Although consciously, where our thinking is more rational and logical, we may not truly believe that individuals different from us are “bad,” we must understand that these unconscious associations exist. We also need to acknowledge that implicit bias exists in all of us and understand our blind spots before we can work together to overcome them.

2—Knowledge and Education

Once we are aware of these biases and the ingrained stereotypes that can affect our perceptions, we can understand how they can lead to erroneous judgments of social groups and situations. It may even surprise us to learn about identified biases beyond those more prominent surrounding race, gender, and ethnicity that shape how we view a particular situation and process information. Some examples include ageism, nonverbal bias, authority bias, attribution bias, the halo effect, the horns effect, name bias, height bias, conformity bias, beauty bias, and more.

Educating ourselves about the many biases can help bring light to the effects of these biases and uncover methods to overcome them. Taking the time to learn more about other races, cultures, religions, genders, ethnicities, etc. can also lead to an appreciation for the differences that exist and the power of gaining a broader perspective personally and professionally.

Expanding our knowledge and education can occur in many ways, both at an organizational level and an individual level. As individuals, we can each take the initiative to educate ourselves by reading literature and articles, watching documentaries, and engaging in conversations with people from social groups outside of our own. On the business side, companies can implement diversity training programs, provide access to DEI resources, and utilize the Implicit Association Test (IAT) developed by Professor Tony Greenwald, Mahzarin Banaji, and Brian Nosek within Harvard University’s Project Implicit.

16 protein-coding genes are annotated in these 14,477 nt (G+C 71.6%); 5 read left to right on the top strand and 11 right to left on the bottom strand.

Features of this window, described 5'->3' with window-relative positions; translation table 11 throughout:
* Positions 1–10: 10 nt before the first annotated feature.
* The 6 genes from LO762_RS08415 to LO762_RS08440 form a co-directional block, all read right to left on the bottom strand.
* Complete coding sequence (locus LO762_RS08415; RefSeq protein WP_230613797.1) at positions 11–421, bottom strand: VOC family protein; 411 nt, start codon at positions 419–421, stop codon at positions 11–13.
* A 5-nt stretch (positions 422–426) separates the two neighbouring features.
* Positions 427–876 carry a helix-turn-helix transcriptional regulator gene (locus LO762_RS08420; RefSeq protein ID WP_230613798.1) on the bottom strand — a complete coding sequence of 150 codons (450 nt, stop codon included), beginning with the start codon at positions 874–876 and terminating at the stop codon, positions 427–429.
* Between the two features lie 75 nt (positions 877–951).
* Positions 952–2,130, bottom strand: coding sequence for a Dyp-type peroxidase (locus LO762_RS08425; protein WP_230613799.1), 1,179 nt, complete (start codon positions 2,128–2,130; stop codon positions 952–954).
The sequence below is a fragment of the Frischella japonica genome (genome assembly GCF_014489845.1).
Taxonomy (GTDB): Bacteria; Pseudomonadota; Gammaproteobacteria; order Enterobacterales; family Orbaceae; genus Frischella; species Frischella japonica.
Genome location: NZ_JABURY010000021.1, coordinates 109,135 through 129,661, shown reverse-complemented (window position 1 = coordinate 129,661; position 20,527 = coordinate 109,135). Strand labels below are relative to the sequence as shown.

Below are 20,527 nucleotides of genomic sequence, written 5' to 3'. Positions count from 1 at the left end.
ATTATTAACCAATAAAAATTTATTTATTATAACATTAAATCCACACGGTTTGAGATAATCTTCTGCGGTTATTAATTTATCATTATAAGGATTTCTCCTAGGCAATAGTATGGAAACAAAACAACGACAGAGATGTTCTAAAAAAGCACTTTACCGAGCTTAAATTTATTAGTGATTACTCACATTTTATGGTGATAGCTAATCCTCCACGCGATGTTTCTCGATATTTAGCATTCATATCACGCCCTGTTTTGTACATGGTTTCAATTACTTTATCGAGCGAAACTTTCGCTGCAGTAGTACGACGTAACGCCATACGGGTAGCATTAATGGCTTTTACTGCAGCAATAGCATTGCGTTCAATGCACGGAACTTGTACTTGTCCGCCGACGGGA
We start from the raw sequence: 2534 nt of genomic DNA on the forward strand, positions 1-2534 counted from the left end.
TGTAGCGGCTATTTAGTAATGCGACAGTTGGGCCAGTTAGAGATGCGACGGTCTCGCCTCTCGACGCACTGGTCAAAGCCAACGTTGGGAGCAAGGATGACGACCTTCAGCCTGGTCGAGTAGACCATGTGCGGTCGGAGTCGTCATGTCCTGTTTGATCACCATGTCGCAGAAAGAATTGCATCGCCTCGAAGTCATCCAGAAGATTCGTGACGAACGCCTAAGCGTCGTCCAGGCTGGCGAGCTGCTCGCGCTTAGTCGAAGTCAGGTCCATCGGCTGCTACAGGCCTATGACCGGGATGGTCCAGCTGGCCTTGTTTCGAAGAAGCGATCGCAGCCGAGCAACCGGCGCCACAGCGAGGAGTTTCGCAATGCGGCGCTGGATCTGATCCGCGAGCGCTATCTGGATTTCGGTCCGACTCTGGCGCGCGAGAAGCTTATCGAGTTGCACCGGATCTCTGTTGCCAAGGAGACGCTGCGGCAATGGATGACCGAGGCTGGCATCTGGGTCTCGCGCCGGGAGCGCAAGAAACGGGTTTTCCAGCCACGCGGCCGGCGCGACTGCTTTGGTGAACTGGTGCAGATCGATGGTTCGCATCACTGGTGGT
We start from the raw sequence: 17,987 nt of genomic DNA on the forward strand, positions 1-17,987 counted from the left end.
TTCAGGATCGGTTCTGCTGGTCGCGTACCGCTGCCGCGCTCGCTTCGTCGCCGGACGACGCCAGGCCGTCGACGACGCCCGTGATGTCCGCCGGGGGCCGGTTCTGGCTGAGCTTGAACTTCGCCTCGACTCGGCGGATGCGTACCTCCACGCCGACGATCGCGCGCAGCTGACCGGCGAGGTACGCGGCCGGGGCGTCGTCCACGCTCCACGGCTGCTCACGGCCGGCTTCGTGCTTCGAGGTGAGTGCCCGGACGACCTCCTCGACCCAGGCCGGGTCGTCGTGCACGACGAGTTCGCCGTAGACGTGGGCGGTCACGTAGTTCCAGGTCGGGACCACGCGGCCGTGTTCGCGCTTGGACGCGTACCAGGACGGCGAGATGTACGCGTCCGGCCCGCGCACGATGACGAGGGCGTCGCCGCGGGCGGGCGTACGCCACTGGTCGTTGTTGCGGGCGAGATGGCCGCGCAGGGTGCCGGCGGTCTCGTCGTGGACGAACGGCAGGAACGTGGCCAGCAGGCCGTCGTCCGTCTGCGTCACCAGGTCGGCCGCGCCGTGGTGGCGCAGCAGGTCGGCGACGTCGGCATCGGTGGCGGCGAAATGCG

3—Take Intentional Action

The key to creating effective change is to have the courage to acknowledge that these biases exist and take intentional actions to overcome them. We need to instill changes in policies and procedures that are preventing companies from optimizing DEI in the workplace.

According to Deloitte’s 2019 State of Inclusion Survey, 68% of the employees said that witnessing or experiencing bias had a negative impact on their productivity. The most prevalent biases in the workplace are tied to recruitment, hiring, development, and promotion of staff. There are many actions, however, that a business can take to minimize these biases, making its processes as blind as possible. Some examples include:

  • Expand recruitment processes beyond the typical places, schools, and referrals currently being used.
  • Avoid degree inflation for skills-based positions that previously did not require a degree to attract a wider pool of skilled talent that may not have had access to higher education.
  • Implement blind-recruitment practices that could include, but are not limited to, removing names and graduation or experience dates from resumes, using telephone interview screening to remove visual-based biases, and using standardized questions.
  • All company language, including job descriptions, could be reviewed and revised to be more neutral and inclusive.

Share your ideas on additional methods businesses can implement to expand their DEI efforts and overcome implicit bias.

Banaji, M. R., & Greenwald, A. G. (1995). Implicit gender stereotyping in judgments of fame. Journal of personality and social psychology68(2), 181.

Cameron, J. A., Alvarez, J. M., Ruble, D. N., & Fuligni, A. J. (2001). Children’s lay theories about ingroups and outgroups: Reconceptualizing research on prejudice. Personality and Social Psychology Review5(2), 118-128.

“Diversity.” Oxford Languages Dictionary listing, accessed 26 May 2022.

Eberhardt, Jennifer Lynn (2019). Biased: Uncovering the Hidden Prejudice That Shapes What We See, Think, and Do.

Greenwald, A. G., & Banaji, M. R. (1995). Implicit social cognition: attitudes, self-esteem, and stereotypes. Psychological Review, 102(1), 4.

Ruhl, C. (2020, July 01). Implicit or unconscious bias. Simply Psychology.

Courtney Vandeburg

Courtney Vandeburg